If at any moment you feel that you are losing the interviewee’s attention or they are getting bored, it is better to end the interview. Ask them if there is anything that they think is important, but you missed asking. Make a short resume of what you understood from the interview. Inform the interviewee what the information would be used for, how the information will be generalised and presented. Exchange contacts in case additional questions arise.
At the end of the interview, thank your interviewee for the time and the help and make them feel special by pointing out that the provided information is essential to the project’s success.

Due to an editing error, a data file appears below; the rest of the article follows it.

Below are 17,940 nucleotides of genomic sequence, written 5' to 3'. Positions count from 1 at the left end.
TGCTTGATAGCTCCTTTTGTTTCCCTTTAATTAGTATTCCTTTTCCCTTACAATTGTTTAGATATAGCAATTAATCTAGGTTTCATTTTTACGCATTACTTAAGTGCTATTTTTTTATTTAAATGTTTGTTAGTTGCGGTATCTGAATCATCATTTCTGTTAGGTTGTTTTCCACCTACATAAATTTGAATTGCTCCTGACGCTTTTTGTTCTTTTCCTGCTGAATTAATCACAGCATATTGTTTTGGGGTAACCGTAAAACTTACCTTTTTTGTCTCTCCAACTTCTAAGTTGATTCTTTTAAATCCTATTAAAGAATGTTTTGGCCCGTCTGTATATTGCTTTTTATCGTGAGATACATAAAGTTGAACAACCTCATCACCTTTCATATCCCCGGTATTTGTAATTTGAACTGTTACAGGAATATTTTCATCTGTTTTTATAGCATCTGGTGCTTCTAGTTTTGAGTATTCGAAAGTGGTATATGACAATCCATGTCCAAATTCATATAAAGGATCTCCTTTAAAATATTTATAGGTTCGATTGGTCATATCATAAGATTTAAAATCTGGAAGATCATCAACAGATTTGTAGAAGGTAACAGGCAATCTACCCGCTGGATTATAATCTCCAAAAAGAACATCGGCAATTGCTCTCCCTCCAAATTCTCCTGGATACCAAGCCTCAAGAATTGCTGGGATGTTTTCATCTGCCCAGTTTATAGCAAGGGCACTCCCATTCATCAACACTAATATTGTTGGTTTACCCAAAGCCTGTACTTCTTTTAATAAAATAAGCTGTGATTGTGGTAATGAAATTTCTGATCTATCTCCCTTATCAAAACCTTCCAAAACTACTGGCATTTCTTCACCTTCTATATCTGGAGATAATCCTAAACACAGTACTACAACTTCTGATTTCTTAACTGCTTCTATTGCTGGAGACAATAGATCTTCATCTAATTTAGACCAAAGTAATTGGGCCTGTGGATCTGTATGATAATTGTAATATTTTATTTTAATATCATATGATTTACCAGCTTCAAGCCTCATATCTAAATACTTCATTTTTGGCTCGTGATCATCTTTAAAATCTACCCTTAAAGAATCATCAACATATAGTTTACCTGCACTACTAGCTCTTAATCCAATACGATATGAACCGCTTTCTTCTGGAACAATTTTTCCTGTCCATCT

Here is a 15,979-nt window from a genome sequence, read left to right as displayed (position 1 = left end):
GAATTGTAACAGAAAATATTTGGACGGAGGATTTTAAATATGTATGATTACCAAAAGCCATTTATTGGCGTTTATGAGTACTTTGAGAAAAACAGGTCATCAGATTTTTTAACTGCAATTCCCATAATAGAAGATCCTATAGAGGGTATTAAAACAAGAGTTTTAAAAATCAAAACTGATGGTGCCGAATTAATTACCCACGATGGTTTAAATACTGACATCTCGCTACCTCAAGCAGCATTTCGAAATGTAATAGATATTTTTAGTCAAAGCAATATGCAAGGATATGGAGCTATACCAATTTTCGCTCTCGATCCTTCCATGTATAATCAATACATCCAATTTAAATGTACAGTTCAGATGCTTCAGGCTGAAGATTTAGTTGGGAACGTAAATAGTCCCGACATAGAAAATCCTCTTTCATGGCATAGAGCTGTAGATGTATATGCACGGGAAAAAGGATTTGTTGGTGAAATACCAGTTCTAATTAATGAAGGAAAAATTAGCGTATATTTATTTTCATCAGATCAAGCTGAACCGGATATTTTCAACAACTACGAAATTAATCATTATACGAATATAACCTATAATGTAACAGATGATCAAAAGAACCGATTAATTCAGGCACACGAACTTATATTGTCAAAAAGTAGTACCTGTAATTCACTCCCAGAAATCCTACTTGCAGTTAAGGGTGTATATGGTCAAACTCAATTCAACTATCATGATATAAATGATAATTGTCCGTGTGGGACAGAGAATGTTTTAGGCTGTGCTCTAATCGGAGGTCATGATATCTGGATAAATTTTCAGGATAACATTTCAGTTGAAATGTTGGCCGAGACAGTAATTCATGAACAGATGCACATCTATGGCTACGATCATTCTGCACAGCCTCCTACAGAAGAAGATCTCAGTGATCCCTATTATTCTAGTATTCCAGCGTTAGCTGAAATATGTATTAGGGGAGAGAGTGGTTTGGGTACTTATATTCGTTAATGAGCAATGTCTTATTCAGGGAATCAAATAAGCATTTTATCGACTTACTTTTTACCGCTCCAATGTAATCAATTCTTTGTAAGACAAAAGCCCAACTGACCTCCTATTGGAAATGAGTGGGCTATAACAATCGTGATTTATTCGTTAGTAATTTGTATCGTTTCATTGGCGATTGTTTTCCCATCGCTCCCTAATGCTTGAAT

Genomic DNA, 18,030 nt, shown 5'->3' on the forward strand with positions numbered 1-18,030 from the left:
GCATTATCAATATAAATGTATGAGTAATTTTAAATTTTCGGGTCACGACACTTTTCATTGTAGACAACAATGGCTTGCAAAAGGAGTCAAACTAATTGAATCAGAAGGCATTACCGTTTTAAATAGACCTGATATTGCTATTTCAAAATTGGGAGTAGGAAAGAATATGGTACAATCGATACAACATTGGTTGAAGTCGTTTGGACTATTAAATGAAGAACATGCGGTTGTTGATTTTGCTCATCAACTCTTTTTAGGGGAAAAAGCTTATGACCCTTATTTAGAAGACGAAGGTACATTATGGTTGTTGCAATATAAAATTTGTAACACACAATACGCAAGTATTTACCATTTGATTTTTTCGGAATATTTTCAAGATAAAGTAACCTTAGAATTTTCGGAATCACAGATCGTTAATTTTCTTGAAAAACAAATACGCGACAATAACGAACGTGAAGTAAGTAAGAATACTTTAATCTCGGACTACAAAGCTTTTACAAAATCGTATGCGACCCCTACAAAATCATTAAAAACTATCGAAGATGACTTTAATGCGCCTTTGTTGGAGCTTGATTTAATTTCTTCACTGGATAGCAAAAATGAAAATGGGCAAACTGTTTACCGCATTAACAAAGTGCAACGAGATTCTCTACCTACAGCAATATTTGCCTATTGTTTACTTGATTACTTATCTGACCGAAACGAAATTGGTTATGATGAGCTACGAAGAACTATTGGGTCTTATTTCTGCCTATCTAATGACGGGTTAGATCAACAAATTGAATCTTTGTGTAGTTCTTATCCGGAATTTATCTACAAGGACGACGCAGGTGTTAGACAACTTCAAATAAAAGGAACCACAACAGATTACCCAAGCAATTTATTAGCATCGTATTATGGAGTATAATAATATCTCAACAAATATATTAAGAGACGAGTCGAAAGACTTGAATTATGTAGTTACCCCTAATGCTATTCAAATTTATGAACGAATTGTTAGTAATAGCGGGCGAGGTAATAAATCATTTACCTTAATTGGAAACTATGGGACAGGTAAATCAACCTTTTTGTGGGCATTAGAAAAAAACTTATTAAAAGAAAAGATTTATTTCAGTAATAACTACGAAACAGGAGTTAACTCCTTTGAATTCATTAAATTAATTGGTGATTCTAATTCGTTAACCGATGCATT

A personal touch is always appreciated, therefore after every interview, on the next day or two, I send a short “Thank you” email. I might include a summary of the information that I captured and a call-to-action to reach out to me in case they remember anything else that might be important but was missed during the interview.
If you do your part right, you will “win” the heart of the interviewee and have an ally in their face for the rest of the project. In the end, don’t forget that we are interacting with persons and not tools that will just help us do our job. Keep in mind the famous saying from Maya Angelou that people are going to forget what you said or did but won’t forget how you made them feel.